For all of these reasons, an ASTM business service must be able to do both of the following:
Receive transmissions (and send their associated replies) over TCP
Initiate transmissions (and receive their associated replies) over TCP
This is a departure from the architectural role of a business service, which is only to receive documents and return the associated replies. The typical production architecture prohibits a business service from initiating transmissions outside InterSystems products. Replies to received documents are fine, but there is no provision for a business service to initiate an exchange with an entity outside InterSystems products.
To adapt this restriction to ASTM conventions, InterSystems products provide a special-purpose business operation for use with ASTM business services. This business operation identifies the incoming ASTM business service as its partner service. Whenever any member of the production needs to initiate communication to the external device, it invokes this business operation, which sends the transmission out via its partner service. This preserves the production conventions for internal messaging (a business service may send messages to a business process or business operation only) while leaving room for ASTM conventions (there is only one TCP socket available on the device, and at the other end of this TCP connection is a business service).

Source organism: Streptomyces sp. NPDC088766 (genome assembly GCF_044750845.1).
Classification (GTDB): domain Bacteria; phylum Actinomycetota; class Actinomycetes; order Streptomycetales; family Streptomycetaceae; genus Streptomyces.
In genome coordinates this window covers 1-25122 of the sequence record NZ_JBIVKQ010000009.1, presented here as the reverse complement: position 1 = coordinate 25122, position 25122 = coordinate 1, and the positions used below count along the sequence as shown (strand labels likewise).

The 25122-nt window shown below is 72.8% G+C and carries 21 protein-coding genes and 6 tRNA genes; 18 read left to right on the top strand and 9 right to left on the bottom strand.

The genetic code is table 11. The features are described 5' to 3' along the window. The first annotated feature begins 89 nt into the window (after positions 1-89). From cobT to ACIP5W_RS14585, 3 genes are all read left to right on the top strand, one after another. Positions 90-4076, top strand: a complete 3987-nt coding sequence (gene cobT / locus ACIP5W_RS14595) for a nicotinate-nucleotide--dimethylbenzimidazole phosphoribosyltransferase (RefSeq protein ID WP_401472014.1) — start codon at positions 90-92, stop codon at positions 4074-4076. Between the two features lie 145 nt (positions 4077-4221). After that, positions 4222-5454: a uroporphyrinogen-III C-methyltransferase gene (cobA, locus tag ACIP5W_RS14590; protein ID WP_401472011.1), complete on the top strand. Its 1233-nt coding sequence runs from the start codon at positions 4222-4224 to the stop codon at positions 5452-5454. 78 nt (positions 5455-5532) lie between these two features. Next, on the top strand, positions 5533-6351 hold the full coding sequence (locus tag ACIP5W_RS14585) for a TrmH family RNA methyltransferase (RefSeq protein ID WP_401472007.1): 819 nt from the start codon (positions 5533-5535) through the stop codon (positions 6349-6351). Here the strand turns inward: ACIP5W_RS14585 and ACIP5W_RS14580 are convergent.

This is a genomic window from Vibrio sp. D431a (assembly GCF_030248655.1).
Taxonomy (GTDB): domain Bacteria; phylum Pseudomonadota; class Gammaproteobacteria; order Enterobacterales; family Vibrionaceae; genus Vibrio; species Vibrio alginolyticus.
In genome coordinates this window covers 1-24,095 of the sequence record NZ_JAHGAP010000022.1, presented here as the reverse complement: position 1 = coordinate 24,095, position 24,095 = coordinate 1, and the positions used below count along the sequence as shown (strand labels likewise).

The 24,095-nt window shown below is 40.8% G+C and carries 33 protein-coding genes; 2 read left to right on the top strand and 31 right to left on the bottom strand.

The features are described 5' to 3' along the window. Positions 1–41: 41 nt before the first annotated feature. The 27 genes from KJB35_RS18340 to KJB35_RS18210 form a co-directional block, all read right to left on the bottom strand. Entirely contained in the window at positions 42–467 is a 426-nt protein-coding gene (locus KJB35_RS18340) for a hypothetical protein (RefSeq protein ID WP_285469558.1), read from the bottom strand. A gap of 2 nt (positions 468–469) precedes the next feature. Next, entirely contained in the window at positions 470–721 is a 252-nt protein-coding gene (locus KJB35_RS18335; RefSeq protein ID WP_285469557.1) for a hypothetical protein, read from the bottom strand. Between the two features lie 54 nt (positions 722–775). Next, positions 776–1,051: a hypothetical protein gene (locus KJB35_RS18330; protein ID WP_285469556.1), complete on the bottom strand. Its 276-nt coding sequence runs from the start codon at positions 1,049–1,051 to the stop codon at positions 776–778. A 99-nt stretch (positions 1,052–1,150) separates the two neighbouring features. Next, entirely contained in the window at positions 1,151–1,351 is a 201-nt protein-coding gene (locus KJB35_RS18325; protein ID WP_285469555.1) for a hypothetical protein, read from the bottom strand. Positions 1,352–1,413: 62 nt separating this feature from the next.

The following sections describe how these conventions for business services and business operations work in two situations. Both are useful as you work with ASTM and InterSystems products:
Connecting to a Device Using ASTM Over TCP
InterSystems products can communicate via TCP with a device that uses the ASTM protocol in scenarios like the following (all of which can occur in the same production):
Scenario 1: Receiving and replying to an incoming transmission. This scenario requires a business service and a business process.
An incoming document arrives from the device and enters a production via a TCPServiceTwoWay business service. The business service forwards the document to its configured business process, WorkAndRouteProcess. As in other business productions, the business process may invoke routing rules, data transformations, business operations, or other business processes. Eventually, as a result of this work a response comes to the business process. WorkAndRouteProcess relays this response to the TCPServiceTwoWay business service, which in turn relays it to the device.
It is possible to set up the production so that the business service does not wait for the response to return from the business process as shown in this scenario. Instead, the request from TCPServiceTwoWay to WorkAndRouteProcess could be asynchronous and both configuration items could be free to do other work while the activities triggered by WorkAndRouteProcess take place. When a reply is finally ready as a result of these activities, WorkAndRouteProcess could initiate communication as described in scenario 3 to return the response document to the device.
Scenario 2: Archiving the received documents as external files. This scenario requires a business service and a business operation.